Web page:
As I predicted it would, Britain has given into European demand on the Northern Irish border in order to secure an exit deal on Friday that paves the way for talks about the kingdom’s post-Brexit trade relations with the EU.
In the absence of an innovative solution, Britain is now committed to maintain “full alignment with those rules of the internal market and the customs union which, now or in the future, support north-south cooperation, the all-island economy and the protection of the 1998 Agreement” that brought peace to Northern Ireland.
The text also specifically bars the United Kingdom from imposing “new regulatory barriers” that could put the 1998 Good Friday Agreement at risk.
The government of Ireland had threatened to veto progress in the Brexit negotiations unless the prospect of a hard border with Northern Ireland was ruled out.
The absence of a border has helped keep the peace between Catholics and Protestants in Ulster for twenty years.
British prime minister Theresa May’s Northern Irish allies in the Democratic Unionist Party made a contradictory demand: They ruled out any regulatory divergence between the province and the rest of the United Kingdom.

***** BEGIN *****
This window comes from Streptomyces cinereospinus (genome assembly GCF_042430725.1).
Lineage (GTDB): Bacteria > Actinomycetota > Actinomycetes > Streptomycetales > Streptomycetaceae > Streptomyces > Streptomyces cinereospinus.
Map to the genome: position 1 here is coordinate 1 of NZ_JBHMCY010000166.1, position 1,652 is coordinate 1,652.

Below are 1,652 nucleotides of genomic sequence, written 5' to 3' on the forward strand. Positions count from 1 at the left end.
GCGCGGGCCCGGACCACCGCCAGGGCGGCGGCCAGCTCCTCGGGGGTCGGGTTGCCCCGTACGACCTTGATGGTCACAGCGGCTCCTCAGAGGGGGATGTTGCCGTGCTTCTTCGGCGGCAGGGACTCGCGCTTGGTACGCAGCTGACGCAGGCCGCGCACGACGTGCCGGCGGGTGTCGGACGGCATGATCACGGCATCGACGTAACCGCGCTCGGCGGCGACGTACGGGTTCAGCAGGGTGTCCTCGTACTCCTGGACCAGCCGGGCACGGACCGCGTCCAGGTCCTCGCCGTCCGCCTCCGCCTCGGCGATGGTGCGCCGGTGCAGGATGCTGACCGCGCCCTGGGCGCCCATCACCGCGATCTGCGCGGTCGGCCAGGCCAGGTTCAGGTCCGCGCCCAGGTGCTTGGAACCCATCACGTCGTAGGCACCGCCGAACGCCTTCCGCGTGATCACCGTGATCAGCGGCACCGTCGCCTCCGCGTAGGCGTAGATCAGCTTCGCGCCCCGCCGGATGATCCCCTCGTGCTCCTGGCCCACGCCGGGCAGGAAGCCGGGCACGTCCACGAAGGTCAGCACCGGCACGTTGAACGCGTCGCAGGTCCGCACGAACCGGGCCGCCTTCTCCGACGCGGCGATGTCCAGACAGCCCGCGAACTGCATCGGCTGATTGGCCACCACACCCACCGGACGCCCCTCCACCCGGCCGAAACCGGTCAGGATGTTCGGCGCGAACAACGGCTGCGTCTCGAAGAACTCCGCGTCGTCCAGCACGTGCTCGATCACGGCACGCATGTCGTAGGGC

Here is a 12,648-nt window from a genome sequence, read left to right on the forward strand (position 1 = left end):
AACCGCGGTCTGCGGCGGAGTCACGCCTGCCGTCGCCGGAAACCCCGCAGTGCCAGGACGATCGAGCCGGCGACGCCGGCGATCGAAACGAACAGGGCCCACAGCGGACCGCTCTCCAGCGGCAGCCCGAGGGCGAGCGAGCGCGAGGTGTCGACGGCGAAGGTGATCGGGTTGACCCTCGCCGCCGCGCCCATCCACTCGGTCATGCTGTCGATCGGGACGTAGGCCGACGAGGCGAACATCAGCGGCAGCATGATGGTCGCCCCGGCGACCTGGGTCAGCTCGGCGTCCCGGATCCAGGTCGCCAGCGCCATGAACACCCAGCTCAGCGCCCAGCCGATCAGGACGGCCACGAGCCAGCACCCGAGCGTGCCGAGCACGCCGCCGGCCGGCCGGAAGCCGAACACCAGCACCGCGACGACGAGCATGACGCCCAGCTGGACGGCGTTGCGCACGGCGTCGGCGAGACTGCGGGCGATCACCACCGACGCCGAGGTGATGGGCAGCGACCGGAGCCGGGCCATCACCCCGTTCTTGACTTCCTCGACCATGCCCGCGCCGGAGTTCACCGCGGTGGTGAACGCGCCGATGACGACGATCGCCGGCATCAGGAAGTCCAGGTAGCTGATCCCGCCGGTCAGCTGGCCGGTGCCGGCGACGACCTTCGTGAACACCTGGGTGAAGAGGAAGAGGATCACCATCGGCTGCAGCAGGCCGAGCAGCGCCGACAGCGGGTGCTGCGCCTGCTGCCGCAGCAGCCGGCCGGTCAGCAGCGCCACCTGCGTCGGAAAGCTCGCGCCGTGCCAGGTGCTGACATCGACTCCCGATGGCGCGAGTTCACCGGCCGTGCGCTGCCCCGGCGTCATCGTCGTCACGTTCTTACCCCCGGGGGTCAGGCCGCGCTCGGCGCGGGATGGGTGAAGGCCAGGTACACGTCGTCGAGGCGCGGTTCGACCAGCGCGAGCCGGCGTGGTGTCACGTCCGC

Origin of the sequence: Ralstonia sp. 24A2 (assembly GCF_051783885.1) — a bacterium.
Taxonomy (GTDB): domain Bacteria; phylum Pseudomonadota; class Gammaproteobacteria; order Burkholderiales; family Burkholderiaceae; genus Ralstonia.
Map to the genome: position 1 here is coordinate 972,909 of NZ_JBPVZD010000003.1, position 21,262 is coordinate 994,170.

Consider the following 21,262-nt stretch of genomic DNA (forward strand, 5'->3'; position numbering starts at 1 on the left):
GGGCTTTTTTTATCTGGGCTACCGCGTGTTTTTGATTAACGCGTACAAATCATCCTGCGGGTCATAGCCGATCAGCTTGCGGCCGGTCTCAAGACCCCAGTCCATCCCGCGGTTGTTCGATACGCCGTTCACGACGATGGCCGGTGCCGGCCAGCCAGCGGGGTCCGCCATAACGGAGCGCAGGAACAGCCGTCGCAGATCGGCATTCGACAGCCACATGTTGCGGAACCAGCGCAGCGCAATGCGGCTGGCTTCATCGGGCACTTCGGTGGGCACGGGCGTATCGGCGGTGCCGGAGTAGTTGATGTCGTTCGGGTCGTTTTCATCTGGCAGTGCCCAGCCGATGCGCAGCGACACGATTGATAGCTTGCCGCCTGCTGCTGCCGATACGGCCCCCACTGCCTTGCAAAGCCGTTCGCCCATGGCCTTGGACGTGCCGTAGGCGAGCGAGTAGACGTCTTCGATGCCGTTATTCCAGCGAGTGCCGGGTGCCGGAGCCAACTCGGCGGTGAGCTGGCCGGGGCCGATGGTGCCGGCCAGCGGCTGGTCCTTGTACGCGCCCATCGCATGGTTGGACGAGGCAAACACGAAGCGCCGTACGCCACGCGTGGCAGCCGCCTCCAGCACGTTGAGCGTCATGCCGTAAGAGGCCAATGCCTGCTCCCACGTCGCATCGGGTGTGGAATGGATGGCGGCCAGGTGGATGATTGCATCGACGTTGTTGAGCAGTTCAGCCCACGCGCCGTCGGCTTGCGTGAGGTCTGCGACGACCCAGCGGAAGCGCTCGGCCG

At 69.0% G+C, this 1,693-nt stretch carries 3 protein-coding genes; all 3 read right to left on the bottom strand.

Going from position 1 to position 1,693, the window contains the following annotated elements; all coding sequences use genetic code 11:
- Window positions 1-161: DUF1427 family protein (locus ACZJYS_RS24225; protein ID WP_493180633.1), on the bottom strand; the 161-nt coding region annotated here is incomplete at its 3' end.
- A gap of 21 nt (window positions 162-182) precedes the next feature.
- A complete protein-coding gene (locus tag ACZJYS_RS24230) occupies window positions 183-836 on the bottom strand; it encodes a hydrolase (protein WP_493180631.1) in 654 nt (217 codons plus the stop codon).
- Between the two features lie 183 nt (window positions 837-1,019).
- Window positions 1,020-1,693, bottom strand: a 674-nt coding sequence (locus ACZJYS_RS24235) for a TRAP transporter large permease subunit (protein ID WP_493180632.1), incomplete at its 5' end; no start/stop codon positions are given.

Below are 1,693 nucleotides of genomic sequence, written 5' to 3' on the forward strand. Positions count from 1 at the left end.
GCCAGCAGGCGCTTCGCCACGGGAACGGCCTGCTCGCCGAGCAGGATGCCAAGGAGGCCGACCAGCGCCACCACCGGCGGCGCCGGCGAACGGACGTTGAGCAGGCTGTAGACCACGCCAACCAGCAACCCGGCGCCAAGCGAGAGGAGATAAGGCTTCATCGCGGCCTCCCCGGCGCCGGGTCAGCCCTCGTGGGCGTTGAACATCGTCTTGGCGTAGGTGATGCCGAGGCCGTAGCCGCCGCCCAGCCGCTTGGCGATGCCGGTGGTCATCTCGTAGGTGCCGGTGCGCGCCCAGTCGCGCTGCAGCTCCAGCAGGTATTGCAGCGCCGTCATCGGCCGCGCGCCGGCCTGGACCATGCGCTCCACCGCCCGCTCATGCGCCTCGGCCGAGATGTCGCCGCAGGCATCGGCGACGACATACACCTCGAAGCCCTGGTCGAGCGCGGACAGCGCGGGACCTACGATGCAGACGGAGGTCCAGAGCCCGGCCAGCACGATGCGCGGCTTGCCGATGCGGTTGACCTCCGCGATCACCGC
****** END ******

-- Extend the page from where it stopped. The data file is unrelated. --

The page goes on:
The Irish won the argument.
A border here or there
To avoid closing the border, Northern Ireland would either need to stay in the EU customs unions and possibly the single market or write EU regulations into its own law, like Switzerland does.
If it doesn’t, then border controls would be needed to prevent smuggling and illegal immigration.
However, if there’s no border between Ireland and Northern Ireland, there would probably need to be checks between the latter and Great Britain.
Northern Ireland’s special treatment has prompted leaders in London and Scotland, where majorities voted to remain in the EU in last year’s referendum, to ask for special status as well.